Junk Miles: What Are They?
In the running community, there is some debate on junk miles— what they are and if they’re a benefit or a hindrance to your training.
There’s no clear cut answer and while each opinion has its benefits, “junk miles” are a word often thought of as confusing.
While the opinion varies, we’ve detailed exactly what junk miles means and how you can adapt your training plan.
What Are Junk Miles?
Some runners define junk miles as the extra miles tacked onto training that don’t add to developing fitness. These runners don’t care about hitting a target mileage each week. They just want quality workouts— no matter the mileage. This is the negative view of junk miles.
Others say junk miles are definitely those extra miles meant to help hit a mileage target. This includes moderate-paced and recovery runs as well. However, those miles are vital towards building a strong mentality and keeping yourself from injury by incorporating recovery runs.
What’s The Debate?
The debate boils down to a view that “Quality matters over quantity” or a view that “More miles are OK.”
Viewpoint 1: Quality over quantity
Those who see junk miles negatively say that quality running matters over quantity, so these runners typically log lower mileage. Any extra miles that don’t provide specific physiological benefit are wasteful, junk miles.
There’s evidence that suggests reducing mileage and packing your training program with shorter, more intense mileage improves running abilities. The theory is that if you cut back on mileage, you need to increase the intensity to compensate. These runners are training 3-5 days a week and most workouts are done at a high intensity or max speed. Most of the workouts are speed workouts or tempo runs and long runs done at a quicker pace.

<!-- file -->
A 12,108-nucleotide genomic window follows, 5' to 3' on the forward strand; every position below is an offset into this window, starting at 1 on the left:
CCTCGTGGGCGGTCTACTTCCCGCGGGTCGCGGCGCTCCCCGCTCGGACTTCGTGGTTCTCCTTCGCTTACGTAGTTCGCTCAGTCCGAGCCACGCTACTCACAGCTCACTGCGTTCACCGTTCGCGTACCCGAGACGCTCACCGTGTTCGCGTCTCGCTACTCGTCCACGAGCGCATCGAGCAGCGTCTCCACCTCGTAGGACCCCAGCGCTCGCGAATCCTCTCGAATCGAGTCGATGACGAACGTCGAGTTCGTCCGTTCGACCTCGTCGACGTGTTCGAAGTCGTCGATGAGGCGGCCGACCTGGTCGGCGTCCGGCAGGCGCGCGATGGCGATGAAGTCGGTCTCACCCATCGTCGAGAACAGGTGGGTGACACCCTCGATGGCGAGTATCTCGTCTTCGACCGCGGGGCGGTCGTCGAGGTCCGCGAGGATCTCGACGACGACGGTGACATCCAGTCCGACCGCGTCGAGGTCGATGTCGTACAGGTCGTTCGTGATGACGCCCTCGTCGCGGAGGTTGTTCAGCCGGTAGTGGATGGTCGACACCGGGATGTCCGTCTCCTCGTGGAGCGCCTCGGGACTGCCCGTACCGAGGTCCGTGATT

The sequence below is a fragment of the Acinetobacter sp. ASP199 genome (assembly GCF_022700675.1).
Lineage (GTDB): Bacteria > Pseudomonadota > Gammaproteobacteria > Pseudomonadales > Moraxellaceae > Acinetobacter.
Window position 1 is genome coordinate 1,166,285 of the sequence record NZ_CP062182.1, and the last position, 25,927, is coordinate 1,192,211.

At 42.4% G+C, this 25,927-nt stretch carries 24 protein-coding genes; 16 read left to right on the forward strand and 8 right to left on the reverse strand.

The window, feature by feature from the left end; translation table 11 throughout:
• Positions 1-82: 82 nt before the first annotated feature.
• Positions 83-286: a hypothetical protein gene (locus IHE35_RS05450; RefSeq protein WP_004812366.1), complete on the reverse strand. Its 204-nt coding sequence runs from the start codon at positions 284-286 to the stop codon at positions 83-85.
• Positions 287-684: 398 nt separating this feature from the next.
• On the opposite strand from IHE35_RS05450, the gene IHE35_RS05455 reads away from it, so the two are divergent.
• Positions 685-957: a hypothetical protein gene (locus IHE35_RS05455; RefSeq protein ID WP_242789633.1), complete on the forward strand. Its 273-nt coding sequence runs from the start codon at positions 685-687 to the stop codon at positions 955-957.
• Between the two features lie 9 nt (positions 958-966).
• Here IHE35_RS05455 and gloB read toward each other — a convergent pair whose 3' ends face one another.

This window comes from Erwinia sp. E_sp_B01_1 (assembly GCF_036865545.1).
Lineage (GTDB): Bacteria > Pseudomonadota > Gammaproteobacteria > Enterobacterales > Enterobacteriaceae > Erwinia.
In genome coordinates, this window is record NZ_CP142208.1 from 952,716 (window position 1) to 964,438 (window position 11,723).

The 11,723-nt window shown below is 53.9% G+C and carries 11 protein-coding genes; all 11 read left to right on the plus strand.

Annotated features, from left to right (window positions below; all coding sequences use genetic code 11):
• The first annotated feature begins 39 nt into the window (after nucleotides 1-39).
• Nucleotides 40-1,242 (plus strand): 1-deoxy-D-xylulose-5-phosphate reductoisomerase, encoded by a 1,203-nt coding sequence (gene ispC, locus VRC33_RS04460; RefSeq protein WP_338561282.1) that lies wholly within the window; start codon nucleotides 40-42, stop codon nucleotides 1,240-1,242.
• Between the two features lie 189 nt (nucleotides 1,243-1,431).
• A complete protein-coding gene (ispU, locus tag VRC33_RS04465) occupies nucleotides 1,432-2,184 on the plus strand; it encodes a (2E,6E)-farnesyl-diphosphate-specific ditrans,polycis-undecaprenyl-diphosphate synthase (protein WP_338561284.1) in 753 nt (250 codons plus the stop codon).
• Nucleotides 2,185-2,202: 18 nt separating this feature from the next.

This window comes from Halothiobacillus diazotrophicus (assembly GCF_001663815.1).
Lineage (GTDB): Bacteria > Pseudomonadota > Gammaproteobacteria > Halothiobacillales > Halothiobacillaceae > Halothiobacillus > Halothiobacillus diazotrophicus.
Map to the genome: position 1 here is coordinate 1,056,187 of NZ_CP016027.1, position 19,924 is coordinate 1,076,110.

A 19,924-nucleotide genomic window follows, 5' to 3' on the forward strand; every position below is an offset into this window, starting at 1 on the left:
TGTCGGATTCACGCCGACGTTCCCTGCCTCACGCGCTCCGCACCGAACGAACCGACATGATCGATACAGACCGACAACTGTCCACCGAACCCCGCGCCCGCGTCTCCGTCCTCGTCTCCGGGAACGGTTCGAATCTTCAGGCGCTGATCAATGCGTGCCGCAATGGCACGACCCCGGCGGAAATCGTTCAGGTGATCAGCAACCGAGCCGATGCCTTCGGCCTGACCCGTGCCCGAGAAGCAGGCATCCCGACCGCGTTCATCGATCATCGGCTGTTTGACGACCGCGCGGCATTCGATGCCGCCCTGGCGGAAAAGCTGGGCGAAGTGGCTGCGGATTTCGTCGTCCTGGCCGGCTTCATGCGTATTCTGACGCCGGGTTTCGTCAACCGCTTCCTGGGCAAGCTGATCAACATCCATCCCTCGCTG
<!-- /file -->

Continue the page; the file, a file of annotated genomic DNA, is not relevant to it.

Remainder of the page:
But these workouts can also include slow runs as well— as long as they are done correctly. Runs with improper form or unnecessary speed bursts do more harm than good, and in this viewpoint, considered “junk miles.”
More mileage doesn’t always mean faster finish times, studies show. A Swiss study showed that weekly mileage is an “insufficient predictor of individual race times.” The study collected training data, including mileage, from more than 4,000 male runners before a 10-mile race in Switzerland. At the end of the study, race times were scattered.
A 2009 study found that a minute could be shaved off a 10K race when runners cut back their training 25 percent. They did so by adding 12 and 30-second sprints to their program 3-4 times a week for 6-9 weeks.
“Quality over quantity” is one reason why training plans that push for lower mileage with higher intensity have recently become more popular.
Viewpoint 2: More miles are OK
In this opinion, these are the miles that are moderately paced, such as recovery runs, and in this opinion, there are no such thing as junk miles.
Miles like these keep the body from running too fast on easy days and putting the body at risk for injury. Supporters for junk miles say these are necessary because they make sure you recover well and learn to pace yourself as you follow a guided training program.
While it may seem counterintuitive, it’s because of these slower and easier miles that higher mileage sometimes means fewer injuries. Another 2016 study from the Journal of Applied Physiology found that runners logging higher mileage improve their running efficiency more than their lower mileage counterparts.
But there’s another reason why some runners advocate this viewpoint— for the sake of a fun run.
Runners who love the feel of a good run in beautiful weather don’t care if the run was too slow or too fast. It was a completed run. It was fun. It had no purpose but to be a run on a sunny weekend.
Yes, structure and planning is still important to these runners, but they also are OK with a fun run every now and then, a run that stimulates the mind and refreshes their zeal for running. In this viewpoint, you’re never logging junk miles.
Higher intensity or more mileage? Quality over quantity? Mileage that’s just for fun? There are benefits to both sides to the junk miles debate, and it’s a debate that may continue for some time as training plans evolve. What do you think?
Written By: Amanda Casanova